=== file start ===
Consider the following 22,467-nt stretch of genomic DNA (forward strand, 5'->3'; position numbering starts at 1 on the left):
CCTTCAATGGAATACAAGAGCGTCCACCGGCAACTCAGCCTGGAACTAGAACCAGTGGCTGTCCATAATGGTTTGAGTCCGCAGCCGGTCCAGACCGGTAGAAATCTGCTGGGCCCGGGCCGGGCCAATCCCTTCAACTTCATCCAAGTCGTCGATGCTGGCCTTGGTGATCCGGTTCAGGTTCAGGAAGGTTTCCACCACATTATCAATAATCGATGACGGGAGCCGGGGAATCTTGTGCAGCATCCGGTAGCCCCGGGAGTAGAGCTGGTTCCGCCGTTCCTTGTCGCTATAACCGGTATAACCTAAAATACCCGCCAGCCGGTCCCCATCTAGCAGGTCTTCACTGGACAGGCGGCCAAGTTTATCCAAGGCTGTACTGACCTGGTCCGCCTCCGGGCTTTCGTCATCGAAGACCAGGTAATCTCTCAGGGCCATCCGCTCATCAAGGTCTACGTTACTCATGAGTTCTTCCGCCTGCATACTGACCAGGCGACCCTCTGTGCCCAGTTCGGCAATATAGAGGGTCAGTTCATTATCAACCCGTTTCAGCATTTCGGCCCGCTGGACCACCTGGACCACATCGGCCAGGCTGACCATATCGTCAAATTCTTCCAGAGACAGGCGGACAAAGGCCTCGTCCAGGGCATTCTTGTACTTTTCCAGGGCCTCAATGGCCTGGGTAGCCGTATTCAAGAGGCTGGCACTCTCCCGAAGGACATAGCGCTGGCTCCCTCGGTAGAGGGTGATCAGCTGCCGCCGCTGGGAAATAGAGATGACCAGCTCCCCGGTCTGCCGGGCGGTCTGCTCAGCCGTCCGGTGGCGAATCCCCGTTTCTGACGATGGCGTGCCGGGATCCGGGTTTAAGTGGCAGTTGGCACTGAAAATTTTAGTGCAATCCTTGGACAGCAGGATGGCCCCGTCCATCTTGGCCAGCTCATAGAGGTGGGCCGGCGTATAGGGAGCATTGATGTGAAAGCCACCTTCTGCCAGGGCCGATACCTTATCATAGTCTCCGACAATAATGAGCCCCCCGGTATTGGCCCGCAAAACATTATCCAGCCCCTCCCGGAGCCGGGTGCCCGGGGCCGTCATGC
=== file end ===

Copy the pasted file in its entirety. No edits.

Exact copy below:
Consider the following 22,467-nt stretch of genomic DNA (forward strand, 5'->3'; position numbering starts at 1 on the left):
CCTTCAATGGAATACAAGAGCGTCCACCGGCAACTCAGCCTGGAACTAGAACCAGTGGCTGTCCATAATGGTTTGAGTCCGCAGCCGGTCCAGACCGGTAGAAATCTGCTGGGCCCGGGCCGGGCCAATCCCTTCAACTTCATCCAAGTCGTCGATGCTGGCCTTGGTGATCCGGTTCAGGTTCAGGAAGGTTTCCACCACATTATCAATAATCGATGACGGGAGCCGGGGAATCTTGTGCAGCATCCGGTAGCCCCGGGAGTAGAGCTGGTTCCGCCGTTCCTTGTCGCTATAACCGGTATAACCTAAAATACCCGCCAGCCGGTCCCCATCTAGCAGGTCTTCACTGGACAGGCGGCCAAGTTTATCCAAGGCTGTACTGACCTGGTCCGCCTCCGGGCTTTCGTCATCGAAGACCAGGTAATCTCTCAGGGCCATCCGCTCATCAAGGTCTACGTTACTCATGAGTTCTTCCGCCTGCATACTGACCAGGCGACCCTCTGTGCCCAGTTCGGCAATATAGAGGGTCAGTTCATTATCAACCCGTTTCAGCATTTCGGCCCGCTGGACCACCTGGACCACATCGGCCAGGCTGACCATATCGTCAAATTCTTCCAGAGACAGGCGGACAAAGGCCTCGTCCAGGGCATTCTTGTACTTTTCCAGGGCCTCAATGGCCTGGGTAGCCGTATTCAAGAGGCTGGCACTCTCCCGAAGGACATAGCGCTGGCTCCCTCGGTAGAGGGTGATCAGCTGCCGCCGCTGGGAAATAGAGATGACCAGCTCCCCGGTCTGCCGGGCGGTCTGCTCAGCCGTCCGGTGGCGAATCCCCGTTTCTGACGATGGCGTGCCGGGATCCGGGTTTAAGTGGCAGTTGGCACTGAAAATTTTAGTGCAATCCTTGGACAGCAGGATGGCCCCGTCCATCTTGGCCAGCTCATAGAGGTGGGCCGGCGTATAGGGAGCATTGATGTGAAAGCCACCTTCTGCCAGGGCCGATACCTTATCATAGTCTCCGACAATAATGAGCCCCCCGGTATTGGCCCGCAAAACATTATCCAGCCCCTCCCGGAGCCGGGTGCCCGGGGCCGTCATGC